|Group photo at the entrance of Choayang Park|
|Several of the kids were wearing Easter bonnet type hats to|
protect them from the sun, no matter the sex. DengDeng didn't seem to
|I banged my knee trying to squeeze into this ride!|
|Sa is wonderful with the kids. This little guy held on to that|
potato chip for at least 1/2 an hour.
|Tracie, Wu Jei Wei and Jing shooting targets as they gently|
moved around the targets.
|more water play|
We followed up our adventure with a trip to KFC, something I don't even normally do in the states, but if it makes the kids happy, then I'll even eat there!
|next stop, KFC|
|Lovin' those fries!|
|She wasn't so crazy about the spicy chicken nuggets|
|first one asleep on the bus ride back|
|and yet another|
A few members of the team spent the morning at the orphanage working with the physical therapy equipment and preparing to train the nannies. Following lunch, we joined them and spent the afternoon checking in on the kids who were unable to go with us in the morning and enjoying more play time. In the afternoon, Mark and a couple others had a meeting with some local government officials, trying to get the go ahead on organizing local volunteers for the orphanage. So far they seem receptive to the concept, and tomorrow the plan is to have some local nursing students come to get some training in working with the kids. This is a long-term plan that could have major impact, so be remembering us as you go about your day.
This evening we returned to church for what we thought would be an evening Bible study, but this was not so. We were greeted by the pastor and a few other members with some snacks and drinks, but then we were quickly whisked away to what they told us was to meet some elderly people. I assumed they meant an older Bible study downstairs, but they took us outside, around the back, and up a flight of stairs to what was a live-in nursing home. Their church cares for 56 elderly people on mostly a volunteer basis and donations. Incredible for such a poor community! The best part is that they brought many of the residents into a tiny room to meet us. They were so thrilled to meet us and wanting to be in photos with us. I think we were probably the first western foreigners that most of them had seen. Unfortunately most of us had left our cameras in the original room we began in, because we had no idea we were going to be meeting these people. This one lady sat by me for a long time just holding my hand and grinning ear to ear. I had an english speaker near by tell her that she reminded me of the love of my grandma! It really was a heart warming experience. Hopefully I can get photos later from a couple of the team members who had their iPhones on them.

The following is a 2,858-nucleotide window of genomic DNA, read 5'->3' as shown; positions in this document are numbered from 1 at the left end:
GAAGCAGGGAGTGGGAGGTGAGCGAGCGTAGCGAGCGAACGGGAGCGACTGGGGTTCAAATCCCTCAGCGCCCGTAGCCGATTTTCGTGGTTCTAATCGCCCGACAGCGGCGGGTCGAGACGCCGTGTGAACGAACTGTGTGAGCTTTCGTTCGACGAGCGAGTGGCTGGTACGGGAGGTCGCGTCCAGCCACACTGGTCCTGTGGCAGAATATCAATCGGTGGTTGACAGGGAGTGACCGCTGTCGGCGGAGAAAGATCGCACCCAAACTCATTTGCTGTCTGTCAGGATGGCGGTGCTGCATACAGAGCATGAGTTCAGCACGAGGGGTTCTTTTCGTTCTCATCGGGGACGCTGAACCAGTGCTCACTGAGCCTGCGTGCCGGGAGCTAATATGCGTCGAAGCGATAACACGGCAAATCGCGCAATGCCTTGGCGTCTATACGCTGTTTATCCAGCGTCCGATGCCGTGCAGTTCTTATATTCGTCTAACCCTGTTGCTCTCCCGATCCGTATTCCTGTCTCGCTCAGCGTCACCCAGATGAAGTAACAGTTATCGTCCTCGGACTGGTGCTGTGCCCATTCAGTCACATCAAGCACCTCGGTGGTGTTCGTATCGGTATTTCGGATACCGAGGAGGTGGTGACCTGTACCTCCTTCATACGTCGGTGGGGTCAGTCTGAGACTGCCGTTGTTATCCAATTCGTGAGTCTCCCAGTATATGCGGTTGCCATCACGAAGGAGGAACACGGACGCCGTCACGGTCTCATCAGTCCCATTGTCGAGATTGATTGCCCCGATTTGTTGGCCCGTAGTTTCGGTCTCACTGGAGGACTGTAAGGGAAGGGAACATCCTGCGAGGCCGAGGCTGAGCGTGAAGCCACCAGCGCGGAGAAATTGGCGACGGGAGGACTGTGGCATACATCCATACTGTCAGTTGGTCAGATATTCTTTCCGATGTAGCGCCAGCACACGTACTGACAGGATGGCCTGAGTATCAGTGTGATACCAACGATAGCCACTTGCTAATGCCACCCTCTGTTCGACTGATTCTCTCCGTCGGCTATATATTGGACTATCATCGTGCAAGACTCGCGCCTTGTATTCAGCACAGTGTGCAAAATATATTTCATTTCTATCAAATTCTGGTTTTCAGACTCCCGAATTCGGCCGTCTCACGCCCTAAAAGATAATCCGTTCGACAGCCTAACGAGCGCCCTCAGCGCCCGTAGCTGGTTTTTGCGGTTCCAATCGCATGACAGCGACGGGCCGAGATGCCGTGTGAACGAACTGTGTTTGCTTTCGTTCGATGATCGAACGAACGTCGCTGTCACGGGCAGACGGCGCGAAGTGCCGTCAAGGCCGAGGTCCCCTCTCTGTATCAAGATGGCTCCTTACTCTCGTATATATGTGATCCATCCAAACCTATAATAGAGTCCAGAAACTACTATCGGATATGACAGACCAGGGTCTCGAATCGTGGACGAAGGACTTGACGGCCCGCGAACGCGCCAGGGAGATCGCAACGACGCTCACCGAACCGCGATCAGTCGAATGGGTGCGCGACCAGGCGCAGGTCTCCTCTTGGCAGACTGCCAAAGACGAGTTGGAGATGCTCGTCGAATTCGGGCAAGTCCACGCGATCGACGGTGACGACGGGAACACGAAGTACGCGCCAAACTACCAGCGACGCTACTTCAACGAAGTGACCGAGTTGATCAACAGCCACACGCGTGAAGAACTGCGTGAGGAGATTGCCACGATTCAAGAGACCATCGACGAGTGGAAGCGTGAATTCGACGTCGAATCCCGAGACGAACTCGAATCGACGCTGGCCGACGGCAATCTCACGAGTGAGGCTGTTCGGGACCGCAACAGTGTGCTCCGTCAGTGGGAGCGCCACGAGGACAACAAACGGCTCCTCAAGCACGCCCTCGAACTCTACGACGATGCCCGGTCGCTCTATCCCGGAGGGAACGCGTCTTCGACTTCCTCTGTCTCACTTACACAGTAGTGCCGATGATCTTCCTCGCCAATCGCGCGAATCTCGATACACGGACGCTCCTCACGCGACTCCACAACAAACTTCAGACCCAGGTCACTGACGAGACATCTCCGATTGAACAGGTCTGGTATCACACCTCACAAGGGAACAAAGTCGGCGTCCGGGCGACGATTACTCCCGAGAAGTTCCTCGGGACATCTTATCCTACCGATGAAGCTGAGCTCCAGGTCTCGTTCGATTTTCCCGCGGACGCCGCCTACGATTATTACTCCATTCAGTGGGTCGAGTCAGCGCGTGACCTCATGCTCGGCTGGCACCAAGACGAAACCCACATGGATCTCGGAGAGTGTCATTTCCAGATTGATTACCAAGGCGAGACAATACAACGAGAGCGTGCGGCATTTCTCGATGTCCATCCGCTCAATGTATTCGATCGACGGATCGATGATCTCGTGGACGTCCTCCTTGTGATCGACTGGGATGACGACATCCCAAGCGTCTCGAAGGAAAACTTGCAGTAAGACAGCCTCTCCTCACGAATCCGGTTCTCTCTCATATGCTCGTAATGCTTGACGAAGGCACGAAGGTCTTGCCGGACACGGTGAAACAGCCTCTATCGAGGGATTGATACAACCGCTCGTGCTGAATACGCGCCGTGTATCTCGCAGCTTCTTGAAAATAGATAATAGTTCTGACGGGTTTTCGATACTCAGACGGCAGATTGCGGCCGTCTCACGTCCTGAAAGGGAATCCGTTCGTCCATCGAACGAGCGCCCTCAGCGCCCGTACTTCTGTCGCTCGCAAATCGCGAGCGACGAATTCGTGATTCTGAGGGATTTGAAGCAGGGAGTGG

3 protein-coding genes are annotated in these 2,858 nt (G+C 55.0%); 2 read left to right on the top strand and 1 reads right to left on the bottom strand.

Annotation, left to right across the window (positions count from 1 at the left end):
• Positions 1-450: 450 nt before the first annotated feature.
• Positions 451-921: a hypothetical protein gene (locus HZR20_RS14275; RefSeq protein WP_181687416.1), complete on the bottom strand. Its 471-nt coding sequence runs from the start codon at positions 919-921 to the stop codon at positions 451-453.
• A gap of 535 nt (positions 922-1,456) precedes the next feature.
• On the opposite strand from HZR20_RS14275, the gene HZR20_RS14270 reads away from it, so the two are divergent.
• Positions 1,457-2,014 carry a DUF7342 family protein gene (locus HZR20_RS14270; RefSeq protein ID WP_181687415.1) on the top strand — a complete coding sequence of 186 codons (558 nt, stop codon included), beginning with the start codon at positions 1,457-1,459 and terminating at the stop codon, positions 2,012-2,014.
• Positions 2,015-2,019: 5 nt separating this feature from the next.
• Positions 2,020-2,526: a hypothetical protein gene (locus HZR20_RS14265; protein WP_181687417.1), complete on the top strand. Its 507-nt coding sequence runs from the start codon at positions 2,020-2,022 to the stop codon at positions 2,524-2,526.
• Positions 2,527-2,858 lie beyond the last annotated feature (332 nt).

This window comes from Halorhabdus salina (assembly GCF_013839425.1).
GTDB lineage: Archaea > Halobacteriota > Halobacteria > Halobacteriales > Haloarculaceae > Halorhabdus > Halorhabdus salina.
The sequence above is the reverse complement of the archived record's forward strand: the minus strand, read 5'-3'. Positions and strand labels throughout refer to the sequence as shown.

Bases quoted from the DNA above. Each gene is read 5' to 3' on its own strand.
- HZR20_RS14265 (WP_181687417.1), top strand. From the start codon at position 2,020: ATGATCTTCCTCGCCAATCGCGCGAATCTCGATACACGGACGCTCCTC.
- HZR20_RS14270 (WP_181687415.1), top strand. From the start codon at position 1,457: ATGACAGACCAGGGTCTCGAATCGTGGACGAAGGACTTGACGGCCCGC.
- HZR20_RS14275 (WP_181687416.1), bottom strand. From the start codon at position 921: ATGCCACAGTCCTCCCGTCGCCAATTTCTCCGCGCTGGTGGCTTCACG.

|We've been buddies since 2007, but never has she been this snuggly to me|
On our way back to the front of the building we stopped and danced with some of the older church members who were doing some type of choreographed dances. When the group reassembled in the original room, Mark told the director of our desire to involve more of the church with the orphans, and after the interpreter finished speaking the pastor responded with "Okay, yea." to which we all laughed and clapped. We spent another half hour speaking with others in the room. I conversed with Mary, a gal who runs an english school. Among many topics we spoke on, she was shocked by my response that "No, you don't have to be a Christian to be President of the United States."
|You should've seen the floor after all the kids and us enjoyed|
|She squealed with delight when I placed these on her. I'm going|
to try and buy her some of her own later today.
|My new friend Mary. She asked some deep questions that were|
difficult to answer without a translator.
Well once again I am exhausted. If there are no photos yet, check back later when Mike has an opportunity to post them. Thanks for thinking about us....two more days with the kids!